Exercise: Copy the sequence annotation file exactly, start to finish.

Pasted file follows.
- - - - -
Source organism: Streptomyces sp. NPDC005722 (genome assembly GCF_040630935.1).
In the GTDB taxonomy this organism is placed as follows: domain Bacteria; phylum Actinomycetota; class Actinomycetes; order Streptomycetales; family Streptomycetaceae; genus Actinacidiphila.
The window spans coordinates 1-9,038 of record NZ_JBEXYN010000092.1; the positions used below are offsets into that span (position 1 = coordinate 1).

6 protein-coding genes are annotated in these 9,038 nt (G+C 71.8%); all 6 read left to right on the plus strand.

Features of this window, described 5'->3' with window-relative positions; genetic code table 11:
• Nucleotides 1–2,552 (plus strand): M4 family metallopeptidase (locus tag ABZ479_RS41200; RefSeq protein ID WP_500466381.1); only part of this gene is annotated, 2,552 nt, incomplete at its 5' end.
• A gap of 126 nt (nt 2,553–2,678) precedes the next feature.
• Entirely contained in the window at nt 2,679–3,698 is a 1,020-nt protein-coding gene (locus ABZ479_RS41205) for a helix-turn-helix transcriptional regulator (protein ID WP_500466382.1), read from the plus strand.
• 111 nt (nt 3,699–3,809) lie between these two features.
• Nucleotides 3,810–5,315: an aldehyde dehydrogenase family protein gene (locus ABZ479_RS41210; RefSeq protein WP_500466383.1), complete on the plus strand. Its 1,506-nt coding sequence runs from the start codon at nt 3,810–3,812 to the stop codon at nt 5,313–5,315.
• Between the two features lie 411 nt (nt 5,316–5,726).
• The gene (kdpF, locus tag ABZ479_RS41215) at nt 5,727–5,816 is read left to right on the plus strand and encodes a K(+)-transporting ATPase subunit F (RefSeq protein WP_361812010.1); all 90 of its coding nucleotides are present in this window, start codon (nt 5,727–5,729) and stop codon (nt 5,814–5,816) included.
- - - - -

Source organism: Streptomyces sp. NPDC005722 (genome assembly GCF_040630935.1).
In the GTDB taxonomy this organism is placed as follows: domain Bacteria; phylum Actinomycetota; class Actinomycetes; order Streptomycetales; family Streptomycetaceae; genus Actinacidiphila.
The window spans coordinates 1-9,038 of record NZ_JBEXYN010000092.1; the positions used below are offsets into that span (position 1 = coordinate 1).

6 protein-coding genes are annotated in these 9,038 nt (G+C 71.8%); all 6 read left to right on the plus strand.

Features of this window, described 5'->3' with window-relative positions; genetic code table 11:
• Nucleotides 1–2,552 (plus strand): M4 family metallopeptidase (locus tag ABZ479_RS41200; RefSeq protein ID WP_500466381.1); only part of this gene is annotated, 2,552 nt, incomplete at its 5' end.
• A gap of 126 nt (nt 2,553–2,678) precedes the next feature.
• Entirely contained in the window at nt 2,679–3,698 is a 1,020-nt protein-coding gene (locus ABZ479_RS41205) for a helix-turn-helix transcriptional regulator (protein ID WP_500466382.1), read from the plus strand.
• 111 nt (nt 3,699–3,809) lie between these two features.
• Nucleotides 3,810–5,315: an aldehyde dehydrogenase family protein gene (locus ABZ479_RS41210; RefSeq protein WP_500466383.1), complete on the plus strand. Its 1,506-nt coding sequence runs from the start codon at nt 3,810–3,812 to the stop codon at nt 5,313–5,315.
• Between the two features lie 411 nt (nt 5,316–5,726).
• The gene (kdpF, locus tag ABZ479_RS41215) at nt 5,727–5,816 is read left to right on the plus strand and encodes a K(+)-transporting ATPase subunit F (RefSeq protein WP_361812010.1); all 90 of its coding nucleotides are present in this window, start codon (nt 5,727–5,729) and stop codon (nt 5,814–5,816) included.